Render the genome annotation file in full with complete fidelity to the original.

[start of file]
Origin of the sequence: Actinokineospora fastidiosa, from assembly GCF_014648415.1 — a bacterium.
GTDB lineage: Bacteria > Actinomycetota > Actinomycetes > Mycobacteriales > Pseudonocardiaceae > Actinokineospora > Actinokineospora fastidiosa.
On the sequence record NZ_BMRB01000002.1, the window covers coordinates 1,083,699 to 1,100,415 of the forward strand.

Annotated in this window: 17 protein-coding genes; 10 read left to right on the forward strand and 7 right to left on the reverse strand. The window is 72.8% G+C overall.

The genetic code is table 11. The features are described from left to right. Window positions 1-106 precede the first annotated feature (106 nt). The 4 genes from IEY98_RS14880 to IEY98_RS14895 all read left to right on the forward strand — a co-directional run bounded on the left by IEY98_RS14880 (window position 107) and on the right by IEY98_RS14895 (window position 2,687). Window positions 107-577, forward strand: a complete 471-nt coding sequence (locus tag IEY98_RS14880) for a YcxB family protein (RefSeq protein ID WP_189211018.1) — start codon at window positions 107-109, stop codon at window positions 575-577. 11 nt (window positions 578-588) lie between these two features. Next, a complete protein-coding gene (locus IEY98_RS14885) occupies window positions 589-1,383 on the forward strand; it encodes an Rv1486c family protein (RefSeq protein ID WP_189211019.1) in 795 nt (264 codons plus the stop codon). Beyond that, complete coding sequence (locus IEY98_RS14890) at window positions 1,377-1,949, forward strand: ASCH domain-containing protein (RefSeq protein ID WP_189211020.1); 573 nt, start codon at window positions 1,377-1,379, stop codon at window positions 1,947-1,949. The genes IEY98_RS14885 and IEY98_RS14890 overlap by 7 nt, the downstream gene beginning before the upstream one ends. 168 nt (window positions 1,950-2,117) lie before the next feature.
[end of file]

Origin of the sequence: Actinokineospora fastidiosa, from assembly GCF_014648415.1 — a bacterium.
GTDB lineage: Bacteria > Actinomycetota > Actinomycetes > Mycobacteriales > Pseudonocardiaceae > Actinokineospora > Actinokineospora fastidiosa.
On the sequence record NZ_BMRB01000002.1, the window covers coordinates 1,083,699 to 1,100,415 of the forward strand.

Annotated in this window: 17 protein-coding genes; 10 read left to right on the forward strand and 7 right to left on the reverse strand. The window is 72.8% G+C overall.

The genetic code is table 11. The features are described from left to right. Window positions 1-106 precede the first annotated feature (106 nt). The 4 genes from IEY98_RS14880 to IEY98_RS14895 all read left to right on the forward strand — a co-directional run bounded on the left by IEY98_RS14880 (window position 107) and on the right by IEY98_RS14895 (window position 2,687). Window positions 107-577, forward strand: a complete 471-nt coding sequence (locus tag IEY98_RS14880) for a YcxB family protein (RefSeq protein ID WP_189211018.1) — start codon at window positions 107-109, stop codon at window positions 575-577. 11 nt (window positions 578-588) lie between these two features. Next, a complete protein-coding gene (locus IEY98_RS14885) occupies window positions 589-1,383 on the forward strand; it encodes an Rv1486c family protein (RefSeq protein ID WP_189211019.1) in 795 nt (264 codons plus the stop codon). Beyond that, complete coding sequence (locus IEY98_RS14890) at window positions 1,377-1,949, forward strand: ASCH domain-containing protein (RefSeq protein ID WP_189211020.1); 573 nt, start codon at window positions 1,377-1,379, stop codon at window positions 1,947-1,949. The genes IEY98_RS14885 and IEY98_RS14890 overlap by 7 nt, the downstream gene beginning before the upstream one ends. 168 nt (window positions 1,950-2,117) lie before the next feature.